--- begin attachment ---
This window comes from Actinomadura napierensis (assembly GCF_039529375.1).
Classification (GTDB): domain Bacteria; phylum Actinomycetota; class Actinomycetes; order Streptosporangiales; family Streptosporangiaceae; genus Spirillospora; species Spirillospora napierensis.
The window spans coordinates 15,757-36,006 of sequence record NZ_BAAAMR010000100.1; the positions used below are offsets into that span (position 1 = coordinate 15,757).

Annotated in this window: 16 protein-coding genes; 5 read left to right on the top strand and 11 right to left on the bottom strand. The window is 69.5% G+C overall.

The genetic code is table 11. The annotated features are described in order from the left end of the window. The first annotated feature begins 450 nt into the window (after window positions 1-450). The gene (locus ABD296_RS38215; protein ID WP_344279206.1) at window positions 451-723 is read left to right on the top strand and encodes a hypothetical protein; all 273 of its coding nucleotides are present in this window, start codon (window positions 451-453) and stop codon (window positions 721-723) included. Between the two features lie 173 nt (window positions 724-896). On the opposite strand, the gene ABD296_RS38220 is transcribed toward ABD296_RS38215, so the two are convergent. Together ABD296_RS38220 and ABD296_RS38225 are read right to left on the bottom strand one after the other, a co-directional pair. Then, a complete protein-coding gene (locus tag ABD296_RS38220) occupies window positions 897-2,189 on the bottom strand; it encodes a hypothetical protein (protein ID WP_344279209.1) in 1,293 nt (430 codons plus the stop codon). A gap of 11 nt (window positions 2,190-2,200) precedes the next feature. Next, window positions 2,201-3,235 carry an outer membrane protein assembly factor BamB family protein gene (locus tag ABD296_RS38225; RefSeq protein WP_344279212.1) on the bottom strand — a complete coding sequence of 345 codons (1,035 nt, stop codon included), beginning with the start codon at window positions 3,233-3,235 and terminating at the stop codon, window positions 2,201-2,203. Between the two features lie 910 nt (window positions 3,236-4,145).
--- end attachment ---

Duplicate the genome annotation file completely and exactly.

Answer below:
This window comes from Actinomadura napierensis (assembly GCF_039529375.1).
Classification (GTDB): domain Bacteria; phylum Actinomycetota; class Actinomycetes; order Streptosporangiales; family Streptosporangiaceae; genus Spirillospora; species Spirillospora napierensis.
The window spans coordinates 15,757-36,006 of sequence record NZ_BAAAMR010000100.1; the positions used below are offsets into that span (position 1 = coordinate 15,757).

Annotated in this window: 16 protein-coding genes; 5 read left to right on the top strand and 11 right to left on the bottom strand. The window is 69.5% G+C overall.

The genetic code is table 11. The annotated features are described in order from the left end of the window. The first annotated feature begins 450 nt into the window (after window positions 1-450). The gene (locus ABD296_RS38215; protein ID WP_344279206.1) at window positions 451-723 is read left to right on the top strand and encodes a hypothetical protein; all 273 of its coding nucleotides are present in this window, start codon (window positions 451-453) and stop codon (window positions 721-723) included. Between the two features lie 173 nt (window positions 724-896). On the opposite strand, the gene ABD296_RS38220 is transcribed toward ABD296_RS38215, so the two are convergent. Together ABD296_RS38220 and ABD296_RS38225 are read right to left on the bottom strand one after the other, a co-directional pair. Then, a complete protein-coding gene (locus tag ABD296_RS38220) occupies window positions 897-2,189 on the bottom strand; it encodes a hypothetical protein (protein ID WP_344279209.1) in 1,293 nt (430 codons plus the stop codon). A gap of 11 nt (window positions 2,190-2,200) precedes the next feature. Next, window positions 2,201-3,235 carry an outer membrane protein assembly factor BamB family protein gene (locus tag ABD296_RS38225; RefSeq protein WP_344279212.1) on the bottom strand — a complete coding sequence of 345 codons (1,035 nt, stop codon included), beginning with the start codon at window positions 3,233-3,235 and terminating at the stop codon, window positions 2,201-2,203. Between the two features lie 910 nt (window positions 3,236-4,145).